Political Pulse April 2005

The Public to Politicians: 'Keep Out'

The Schiavo case helped neither party; every move was seen as political.
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When Congress and President Bush intervened in the Terri Schiavo case, they insisted that their motives were not political. House Majority Leader Tom DeLay, R-Texas, argued, "It has nothing to do with politics. It's disgusting to suggest it." He must be pretty disgusted with the American people, because in a CBS News poll, nearly three-quarters of respondents said that Congress acted for political reasons.

There is evidence of a backlash. A Gallup Poll taken just before Bush and Congress acted in the Schiavo case showed the president with a 52 percent approval rating. But in the Gallup Poll taken just after he signed the bill giving federal courts jurisdiction over the case, his rating fell to 45 percent. CBS News polls show a similar decline in Bush's ratings, from 49 percent in February to 43 percent after he signed the Schiavo bill.

Public opinion about the Schiavo case was very one-sided. In the CBS poll, two-thirds of Americans said that the woman's feeding tube should not be reinserted. More than 60 percent thought that the Supreme Court should not hear the case.

The strongest consensus was revealed on this CBS poll question: "Do you think Congress and the president should be involved in deciding what happens to Terri Schiavo?" Only 13 percent said yes. An overwhelming 82 percent said no. Large majorities of conservatives, Republicans, and churchgoers also said no, as did two-thirds of white evangelical Christians.

Among the minority of Americans who thought that Congress and the president should have been involved in the Schiavo case, Bush's job approval was 67 percent. The president's approval rating was just 39 percent among the huge majority who thought that politicians should stay out of it.

How could politicians have been politically motivated if they were doing the unpopular thing? Rep. Dave Weldon, R-Fla., said after the House vote, "The reason I got engaged is, I had a lot of my constituents calling me and writing me, expressing grave concerns that this was a miscarriage of justice."

Intensity may have mattered more than numbers. House Republicans, who voted overwhelmingly for the bill, were apparently concerned about the possibility of facing a conservative primary opponent. House Democrats, who were split, may have been worried about facing a challenger next year who would charge, "You voted to kill Terri Schiavo."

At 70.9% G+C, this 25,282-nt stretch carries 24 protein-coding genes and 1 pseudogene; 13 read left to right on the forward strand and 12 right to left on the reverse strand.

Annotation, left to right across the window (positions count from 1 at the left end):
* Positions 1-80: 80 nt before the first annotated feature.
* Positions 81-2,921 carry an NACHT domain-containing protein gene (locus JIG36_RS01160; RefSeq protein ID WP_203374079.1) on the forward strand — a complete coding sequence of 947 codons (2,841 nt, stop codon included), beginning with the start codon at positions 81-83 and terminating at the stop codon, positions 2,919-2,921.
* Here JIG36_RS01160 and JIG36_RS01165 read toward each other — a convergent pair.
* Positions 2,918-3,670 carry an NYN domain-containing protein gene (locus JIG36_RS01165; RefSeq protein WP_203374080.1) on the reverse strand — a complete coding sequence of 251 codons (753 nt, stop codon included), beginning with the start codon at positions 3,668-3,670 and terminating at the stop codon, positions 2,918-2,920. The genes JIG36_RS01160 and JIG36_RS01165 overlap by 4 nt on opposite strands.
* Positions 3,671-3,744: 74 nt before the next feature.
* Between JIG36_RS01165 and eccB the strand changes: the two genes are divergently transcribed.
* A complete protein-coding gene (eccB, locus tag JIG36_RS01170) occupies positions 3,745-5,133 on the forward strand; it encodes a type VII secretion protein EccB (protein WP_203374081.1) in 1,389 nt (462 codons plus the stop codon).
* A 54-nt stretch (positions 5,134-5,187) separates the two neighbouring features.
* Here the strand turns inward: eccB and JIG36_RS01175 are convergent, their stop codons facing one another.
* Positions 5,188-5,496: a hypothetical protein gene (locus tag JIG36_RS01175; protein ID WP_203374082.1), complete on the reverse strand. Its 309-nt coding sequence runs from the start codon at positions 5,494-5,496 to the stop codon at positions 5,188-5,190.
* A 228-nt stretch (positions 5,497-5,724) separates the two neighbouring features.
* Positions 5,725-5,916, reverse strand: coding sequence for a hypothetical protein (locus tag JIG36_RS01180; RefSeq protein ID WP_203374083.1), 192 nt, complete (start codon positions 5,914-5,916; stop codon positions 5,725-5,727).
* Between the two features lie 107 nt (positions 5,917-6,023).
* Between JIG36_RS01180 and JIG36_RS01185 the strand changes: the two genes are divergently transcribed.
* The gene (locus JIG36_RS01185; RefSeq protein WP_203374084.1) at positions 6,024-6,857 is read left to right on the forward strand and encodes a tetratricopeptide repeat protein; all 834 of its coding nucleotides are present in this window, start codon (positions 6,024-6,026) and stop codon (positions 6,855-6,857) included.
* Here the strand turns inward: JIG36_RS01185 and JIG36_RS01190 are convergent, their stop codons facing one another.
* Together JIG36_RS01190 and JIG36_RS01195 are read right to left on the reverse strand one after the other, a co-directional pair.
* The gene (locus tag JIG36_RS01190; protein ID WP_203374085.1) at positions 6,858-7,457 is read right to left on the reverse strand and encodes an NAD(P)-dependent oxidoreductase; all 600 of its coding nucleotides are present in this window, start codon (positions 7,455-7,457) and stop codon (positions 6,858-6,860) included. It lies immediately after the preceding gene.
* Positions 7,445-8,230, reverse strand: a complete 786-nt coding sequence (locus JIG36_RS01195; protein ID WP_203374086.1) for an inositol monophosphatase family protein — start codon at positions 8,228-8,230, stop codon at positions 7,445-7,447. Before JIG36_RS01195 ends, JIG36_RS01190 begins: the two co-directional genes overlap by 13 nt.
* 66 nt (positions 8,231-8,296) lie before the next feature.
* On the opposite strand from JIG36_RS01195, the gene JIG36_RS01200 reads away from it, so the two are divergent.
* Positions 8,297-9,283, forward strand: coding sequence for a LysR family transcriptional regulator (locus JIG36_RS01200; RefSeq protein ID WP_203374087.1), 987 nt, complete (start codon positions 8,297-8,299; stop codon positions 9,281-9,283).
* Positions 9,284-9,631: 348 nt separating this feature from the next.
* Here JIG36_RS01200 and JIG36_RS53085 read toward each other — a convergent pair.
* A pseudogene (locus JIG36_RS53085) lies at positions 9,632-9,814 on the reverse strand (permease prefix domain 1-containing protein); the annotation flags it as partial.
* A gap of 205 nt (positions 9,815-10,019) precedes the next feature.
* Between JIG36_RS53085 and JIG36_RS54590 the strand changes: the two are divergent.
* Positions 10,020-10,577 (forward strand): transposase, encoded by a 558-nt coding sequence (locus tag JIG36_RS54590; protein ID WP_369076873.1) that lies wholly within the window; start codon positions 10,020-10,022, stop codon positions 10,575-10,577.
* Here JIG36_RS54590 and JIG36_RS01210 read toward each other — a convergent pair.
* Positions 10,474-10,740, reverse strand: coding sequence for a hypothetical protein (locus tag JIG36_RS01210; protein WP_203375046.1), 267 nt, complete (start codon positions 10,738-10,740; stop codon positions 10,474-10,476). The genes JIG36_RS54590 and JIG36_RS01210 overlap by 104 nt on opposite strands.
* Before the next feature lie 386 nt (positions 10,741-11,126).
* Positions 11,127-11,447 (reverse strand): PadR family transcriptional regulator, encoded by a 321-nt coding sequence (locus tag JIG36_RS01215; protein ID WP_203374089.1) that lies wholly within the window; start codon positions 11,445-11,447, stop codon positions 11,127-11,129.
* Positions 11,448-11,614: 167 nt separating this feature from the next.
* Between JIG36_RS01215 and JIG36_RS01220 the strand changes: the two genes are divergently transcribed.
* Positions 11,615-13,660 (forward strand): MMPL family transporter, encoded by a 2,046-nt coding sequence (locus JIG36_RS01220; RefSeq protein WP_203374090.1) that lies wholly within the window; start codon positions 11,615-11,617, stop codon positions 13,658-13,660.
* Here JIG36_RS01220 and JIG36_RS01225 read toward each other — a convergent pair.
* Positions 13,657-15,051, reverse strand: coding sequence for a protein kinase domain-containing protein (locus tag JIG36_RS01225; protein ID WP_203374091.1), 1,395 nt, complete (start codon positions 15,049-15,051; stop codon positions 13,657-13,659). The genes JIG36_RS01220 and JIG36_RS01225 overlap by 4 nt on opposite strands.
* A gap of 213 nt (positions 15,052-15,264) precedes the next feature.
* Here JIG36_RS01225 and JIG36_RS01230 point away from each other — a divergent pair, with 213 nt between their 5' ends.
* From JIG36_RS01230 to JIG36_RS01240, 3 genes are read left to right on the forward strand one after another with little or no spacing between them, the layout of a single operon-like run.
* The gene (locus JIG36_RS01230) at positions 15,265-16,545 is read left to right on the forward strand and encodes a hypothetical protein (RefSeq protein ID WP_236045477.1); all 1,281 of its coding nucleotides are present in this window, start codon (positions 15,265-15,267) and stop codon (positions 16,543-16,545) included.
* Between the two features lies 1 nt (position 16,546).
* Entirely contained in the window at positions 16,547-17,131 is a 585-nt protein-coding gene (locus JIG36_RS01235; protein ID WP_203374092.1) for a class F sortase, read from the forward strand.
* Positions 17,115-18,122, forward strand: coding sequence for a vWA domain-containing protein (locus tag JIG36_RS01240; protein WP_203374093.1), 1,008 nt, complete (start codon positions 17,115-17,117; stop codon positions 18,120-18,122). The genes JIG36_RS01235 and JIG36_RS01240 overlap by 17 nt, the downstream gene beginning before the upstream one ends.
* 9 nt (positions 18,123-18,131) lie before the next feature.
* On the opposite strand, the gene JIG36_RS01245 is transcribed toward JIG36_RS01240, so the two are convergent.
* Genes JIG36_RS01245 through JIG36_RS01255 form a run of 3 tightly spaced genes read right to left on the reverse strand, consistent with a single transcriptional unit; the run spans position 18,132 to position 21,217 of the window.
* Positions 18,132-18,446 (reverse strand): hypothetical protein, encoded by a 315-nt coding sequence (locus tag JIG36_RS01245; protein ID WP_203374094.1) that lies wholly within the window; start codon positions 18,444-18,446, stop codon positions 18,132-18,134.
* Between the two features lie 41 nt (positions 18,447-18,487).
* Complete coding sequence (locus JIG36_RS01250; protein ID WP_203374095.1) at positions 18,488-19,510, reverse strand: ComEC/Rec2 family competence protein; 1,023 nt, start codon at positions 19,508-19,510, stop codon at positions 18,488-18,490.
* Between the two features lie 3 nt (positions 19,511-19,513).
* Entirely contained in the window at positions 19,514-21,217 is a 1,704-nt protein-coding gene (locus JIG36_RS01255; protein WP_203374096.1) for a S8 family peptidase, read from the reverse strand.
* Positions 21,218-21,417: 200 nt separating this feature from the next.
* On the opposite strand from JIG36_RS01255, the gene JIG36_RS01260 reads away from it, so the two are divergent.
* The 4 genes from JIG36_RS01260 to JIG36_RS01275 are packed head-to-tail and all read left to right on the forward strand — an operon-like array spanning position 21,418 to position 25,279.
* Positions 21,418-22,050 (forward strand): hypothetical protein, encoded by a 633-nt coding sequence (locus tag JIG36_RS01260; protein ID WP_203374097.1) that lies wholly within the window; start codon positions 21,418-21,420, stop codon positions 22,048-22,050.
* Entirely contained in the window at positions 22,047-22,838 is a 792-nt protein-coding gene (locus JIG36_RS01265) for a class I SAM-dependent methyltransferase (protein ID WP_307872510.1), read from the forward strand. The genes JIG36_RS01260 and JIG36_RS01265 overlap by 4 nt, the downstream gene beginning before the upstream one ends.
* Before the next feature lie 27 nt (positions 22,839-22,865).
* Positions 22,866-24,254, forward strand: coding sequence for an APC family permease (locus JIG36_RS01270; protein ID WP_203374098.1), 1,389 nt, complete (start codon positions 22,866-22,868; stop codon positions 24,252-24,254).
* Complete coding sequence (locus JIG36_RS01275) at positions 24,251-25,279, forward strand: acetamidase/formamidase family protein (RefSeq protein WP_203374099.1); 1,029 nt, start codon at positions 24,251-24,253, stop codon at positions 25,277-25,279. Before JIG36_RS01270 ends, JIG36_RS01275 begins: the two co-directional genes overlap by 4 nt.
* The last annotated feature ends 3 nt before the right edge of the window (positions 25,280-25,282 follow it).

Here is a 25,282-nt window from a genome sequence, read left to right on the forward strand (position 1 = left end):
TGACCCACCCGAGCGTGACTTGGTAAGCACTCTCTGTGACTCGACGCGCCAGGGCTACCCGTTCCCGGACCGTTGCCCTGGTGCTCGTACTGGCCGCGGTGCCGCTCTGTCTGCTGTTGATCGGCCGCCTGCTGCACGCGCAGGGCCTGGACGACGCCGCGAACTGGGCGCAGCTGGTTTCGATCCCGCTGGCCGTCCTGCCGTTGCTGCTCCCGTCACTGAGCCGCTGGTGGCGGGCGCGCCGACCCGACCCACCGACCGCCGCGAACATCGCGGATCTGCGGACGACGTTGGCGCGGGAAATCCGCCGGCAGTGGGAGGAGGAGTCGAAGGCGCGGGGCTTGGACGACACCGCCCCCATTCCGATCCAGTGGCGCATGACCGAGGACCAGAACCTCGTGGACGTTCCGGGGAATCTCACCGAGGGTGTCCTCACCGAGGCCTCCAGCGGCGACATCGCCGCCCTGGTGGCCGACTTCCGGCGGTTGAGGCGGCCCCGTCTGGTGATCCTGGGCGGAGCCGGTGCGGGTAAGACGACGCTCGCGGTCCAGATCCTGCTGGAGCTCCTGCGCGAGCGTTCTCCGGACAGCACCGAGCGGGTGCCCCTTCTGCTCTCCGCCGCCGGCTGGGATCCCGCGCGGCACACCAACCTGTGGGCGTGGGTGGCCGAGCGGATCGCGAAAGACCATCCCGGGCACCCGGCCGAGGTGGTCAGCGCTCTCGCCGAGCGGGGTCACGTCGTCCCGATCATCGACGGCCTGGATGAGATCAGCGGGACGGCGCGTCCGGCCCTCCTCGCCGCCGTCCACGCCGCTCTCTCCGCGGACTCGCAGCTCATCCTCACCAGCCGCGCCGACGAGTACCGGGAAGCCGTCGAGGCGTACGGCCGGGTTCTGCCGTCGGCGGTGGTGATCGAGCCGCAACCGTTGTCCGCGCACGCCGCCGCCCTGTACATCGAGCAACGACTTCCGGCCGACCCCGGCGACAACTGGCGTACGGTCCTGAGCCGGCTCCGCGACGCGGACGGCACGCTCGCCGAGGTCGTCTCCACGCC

We've seen this kind of situation before—five years ago, to be exact, in the Elian Gonzalez case. A lot of Americans were outraged at the idea that a child could be sent back to Cuba to live under Communism after his mother had died trying to deliver him to freedom. They angrily opposed the government's position, expressed by Attorney General Janet Reno. "The law is very clear," Reno said in April 2000. "A child who has lost his mother belongs with the sole surviving parent."

Most Americans agreed with Reno, according to the polls. But most Cuban-Americans wanted Elian to remain in the United States. They received moral support from some conservative politicians, including presidential candidate George W. Bush.

Courts upheld the government's decision to reunite the boy with his father. When his Miami relatives refused to surrender him, federal agents seized Elian in a raid. Sixty percent of Americans approved of the raid, according to Gallup.

The Republican leadership of Congress threatened to hold hearings. But Congress backed off. Two-thirds of Americans told Gallup they opposed congressional intervention in the Gonzalez case—almost the same proportion as those who opposed congressional intervention in the Schiavo case. The principle appears to be the same: Politicians should stay out of private family matters; the courts should handle family disputes.

Florida Gov. Jeb Bush claimed he had no political motives in trying to get the feeding tube reinserted. He can't run for governor again, and he says he won't run for president. Yet, critics said that his failure to do more regarding Schiavo was motivated by politics. "He still has the power to take Terri into protective custody," a spokesman for her parents said. "He may not want to do that because of his public image and how that would look."

By defying the governor, the state Legislature, Congress, and the president, judges made themselves a juicy target. The Rev. Patrick Mahoney of the Christian Defense Coalition charged, "One of the issues that is driving this ... is judicial activism." Religious activists who claimed to be driven wholly by moral concern sounded awfully political. Anti-abortion activist Randall Terry vowed, "I promise you—if she dies, there is going to be hell to pay."

Democrats by and large stood aside, but liberals accused them of being too timid. There's no evidence that the issue has done Democrats any good politically. In a March 22 Gallup Poll, opinion of congressional Democrats' handling of the Schiavo case (28 percent approval, 42 percent disapproval) was about the same as opinion of congressional Republicans' actions (26 percent approval, 47 percent disapproval).

In the end, no one made political gains from the Schiavo case. Every move looked political and was, therefore, instantly discredited. The public's message was loud and clear: Politics should have been kept out of this.

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William Schneider is the Cable News Network's senior political analyst. He is also a resident fellow at the American Enterprise Institute in Washington, D.C., and a contributing editor for the Los Angeles Times, National Journal, and The Atlantic Monthly. His column appears every week in National Journal, a weekly magazine covering politics and government published in Washington, D.C.

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